Re: Last Call: UTF-16

From: Michael Everson (
Date: Sun Aug 15 1999 - 14:48:19 EDT

Ar 13:18 -0400 1999-08-15, scríobh Frank da Cruz:

>The larger point of my rant (beyond the UTF-16 byte-order issue) is that NO
>private characters sets should be registered for use on the Internet.

I find this troubling. What, exactly, do you mean? The ISO-IR does not
register character sets for particular uses. It registers them to give them
unique identifiers.

>is not a Mac versus PC issue. I fully appreciate how aggravating it is to
>receive (say) email encoded in a PC code page when I have a Macintosh, or
>vice versa. Or for that matter to receive email whose MIME content is
>marked as Microsoft Word when I have text-based email client on UNIX.

Well I use Eudora, which is flexible and contains a number of filters which
can convert text from one character set to another.

>This kind of thing should not happen on an open network, at least not unless
>the two end parties go out of their way to agree beforehand to use
>nonstandard character sets, encodings, or application-specific formats. And
>when they DO agree to escape from the standards, there is no need for a
>registry. It should be entirely irrelevant to the IETF that there even is
>such a thing as a PC code page, or Apple Quickdraw, or any other private
>character set.

>Right, but then we need new and better standards like Unicode. We do NOT
>need to send PC code pages through the Internet, because not everybody has
>a PC, and for that matter, not every PC uses the same code pages.

Look, I can't send anything but 8-bit code pages through the internet
because I use Mac OS 8.5 which has no Unicode support. (Note to Deborah, I
know that there's some stuff hidden in the TEI folder but until I can type
a thorn, an fi-ligature, a c-cedilla and a c-caron in the same file in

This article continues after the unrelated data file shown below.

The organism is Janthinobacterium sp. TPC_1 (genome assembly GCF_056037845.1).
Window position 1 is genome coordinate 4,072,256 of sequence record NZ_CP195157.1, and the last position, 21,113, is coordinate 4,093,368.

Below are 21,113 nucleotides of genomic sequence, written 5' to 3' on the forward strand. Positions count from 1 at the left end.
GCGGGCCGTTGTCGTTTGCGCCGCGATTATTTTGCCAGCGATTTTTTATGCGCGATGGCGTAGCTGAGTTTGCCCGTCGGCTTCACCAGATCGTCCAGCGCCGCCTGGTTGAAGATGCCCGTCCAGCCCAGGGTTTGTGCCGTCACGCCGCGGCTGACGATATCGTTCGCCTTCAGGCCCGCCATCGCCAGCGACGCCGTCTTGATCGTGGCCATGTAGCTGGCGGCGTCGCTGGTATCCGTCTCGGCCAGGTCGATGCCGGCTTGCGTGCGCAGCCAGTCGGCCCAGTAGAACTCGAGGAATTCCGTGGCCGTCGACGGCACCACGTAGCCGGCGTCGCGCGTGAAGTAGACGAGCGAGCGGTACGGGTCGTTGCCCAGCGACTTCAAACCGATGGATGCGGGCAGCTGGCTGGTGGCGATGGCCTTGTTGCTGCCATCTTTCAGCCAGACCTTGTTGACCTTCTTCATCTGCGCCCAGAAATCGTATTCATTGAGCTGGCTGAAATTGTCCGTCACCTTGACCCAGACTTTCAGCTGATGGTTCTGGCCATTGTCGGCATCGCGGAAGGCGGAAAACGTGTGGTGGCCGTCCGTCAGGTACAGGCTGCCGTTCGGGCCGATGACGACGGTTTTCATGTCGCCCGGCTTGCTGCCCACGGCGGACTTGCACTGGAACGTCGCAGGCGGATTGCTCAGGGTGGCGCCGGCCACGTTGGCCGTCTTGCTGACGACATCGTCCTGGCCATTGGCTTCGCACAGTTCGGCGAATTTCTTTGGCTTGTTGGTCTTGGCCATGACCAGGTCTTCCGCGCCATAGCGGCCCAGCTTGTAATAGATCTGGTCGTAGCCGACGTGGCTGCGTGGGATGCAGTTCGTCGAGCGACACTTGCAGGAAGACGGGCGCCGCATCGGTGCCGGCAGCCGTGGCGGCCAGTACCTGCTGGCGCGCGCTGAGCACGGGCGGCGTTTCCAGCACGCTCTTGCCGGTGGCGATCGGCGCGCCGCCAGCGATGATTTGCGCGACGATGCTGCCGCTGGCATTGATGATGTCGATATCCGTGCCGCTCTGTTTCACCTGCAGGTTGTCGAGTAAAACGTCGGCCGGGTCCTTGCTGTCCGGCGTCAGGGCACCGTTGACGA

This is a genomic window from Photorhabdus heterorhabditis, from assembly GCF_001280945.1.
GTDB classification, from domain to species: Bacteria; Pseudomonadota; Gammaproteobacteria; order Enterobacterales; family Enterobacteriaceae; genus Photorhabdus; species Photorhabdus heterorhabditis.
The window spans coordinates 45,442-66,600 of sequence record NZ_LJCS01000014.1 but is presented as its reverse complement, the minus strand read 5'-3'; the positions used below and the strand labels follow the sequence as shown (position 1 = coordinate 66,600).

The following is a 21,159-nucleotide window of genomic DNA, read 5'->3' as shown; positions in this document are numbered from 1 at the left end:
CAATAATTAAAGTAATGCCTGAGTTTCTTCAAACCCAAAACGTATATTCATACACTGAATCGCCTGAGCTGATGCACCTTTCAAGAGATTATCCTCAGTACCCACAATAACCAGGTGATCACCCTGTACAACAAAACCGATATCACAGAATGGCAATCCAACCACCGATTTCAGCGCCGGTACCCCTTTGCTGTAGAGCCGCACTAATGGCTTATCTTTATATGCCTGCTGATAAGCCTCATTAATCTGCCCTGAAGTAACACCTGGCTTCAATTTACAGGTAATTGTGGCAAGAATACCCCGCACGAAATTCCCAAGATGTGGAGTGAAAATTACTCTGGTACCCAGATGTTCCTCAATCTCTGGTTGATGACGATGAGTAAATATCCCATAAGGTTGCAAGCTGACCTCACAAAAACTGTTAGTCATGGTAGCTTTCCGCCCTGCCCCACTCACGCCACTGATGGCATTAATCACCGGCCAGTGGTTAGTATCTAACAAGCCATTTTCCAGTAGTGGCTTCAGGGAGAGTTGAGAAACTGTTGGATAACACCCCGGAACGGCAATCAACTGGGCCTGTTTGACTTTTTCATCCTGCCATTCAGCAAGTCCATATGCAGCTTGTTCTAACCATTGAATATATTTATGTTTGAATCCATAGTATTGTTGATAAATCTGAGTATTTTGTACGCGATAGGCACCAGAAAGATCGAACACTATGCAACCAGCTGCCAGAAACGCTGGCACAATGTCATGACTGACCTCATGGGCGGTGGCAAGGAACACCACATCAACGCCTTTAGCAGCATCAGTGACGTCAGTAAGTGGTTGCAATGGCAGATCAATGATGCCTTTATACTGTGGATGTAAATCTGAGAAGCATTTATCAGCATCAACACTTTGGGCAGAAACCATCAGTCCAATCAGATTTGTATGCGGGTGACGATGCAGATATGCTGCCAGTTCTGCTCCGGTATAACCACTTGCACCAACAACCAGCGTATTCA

TeachText without switching fonts it means that there's no Unicode support
in the Mac OS.) So, Frank, I need to use MIME, and I need to use filters
that can convert from one character set to another. If all data got
converted into UTF-8 to go to the net that would be fine, but it will take
years and years for that to happen. We're going to need tagged mail for
ages to come. Software developers of internet applications need to make
sure that the flexibility is there to the end user to add new codings if

>Yes, but the problem is that MIME lets you specify any character set at all
>in the message header, but it is clearly impractical to force every
>application to understand every character set and encoding. Only the
>absolute minimum number of character sets should be used for interchange.

Here's where you get in trouble. EGT is localizing Eudora Light into
Inuktitut with the Baffin Divisional Board of Education in Iqaluit,
Nunavut. Inuktitut Utilities is a Mac OS WorldScript that I developed to
allow them to write Inuktitut in Syllabics. And lo! a new 8-bit coded
character set was born. An 8-but coded character set which is being used to
code data. Now, we haven't gone and registered this in the ISO-IR yet. But
we should. And there should be a valid MIME alias for everything in the
ISO-IR. We will certainly need to provide UTF-8 conversion for Inuktitut
Syllabics, when we have to convert from Mac Inuit to Unicode. But in the
meantime we have to exchange data with Mac Inuit.

>If I am writing (say) an email client for (say) a Macintosh, then I would
>expect to be required to know about ISO standard character sets and to
>convert between them and Apple ones, but I do not see how I could be
>expected also know about PC code pages, NeXTSTEP, Data General, Hewlett
>Packard, EBCDIC, and every other conceivable encoding. Where would I even
>find the specifications?

I believe they are on the Unicode CD. All those entities should register
their coded character sets in the ISO-IR, though. There should be standard
plug-in mappings from ISO-IR x to UTF-8 and vice-versa.

>In a few years, perhaps, the Internet will carry UTF-8 and UTF-16 (hopefully
>in one form only) on the wire, and then we won't have to worry about losing
>em-dashes (or OE digraphs, or per-mil signs, etc) when interchanging data
>across the Internet, no matter what platforms are on either end.

Maybe, but people with non-Latin-1 character set requirements are having to
exchange data TODAY.

Michael Everson * Everson Gunn Teoranta *
15 Port Chaeimhghein Íochtarach; Baile Átha Cliath 2; Éire/Ireland
Guthán: +353 1 478 2597 ** Facsa: +353 1 478 2597 (by arrangement)
27 Páirc an Fhéithlinn;  Baile an Bhóthair;  Co. Átha Cliath; Éire

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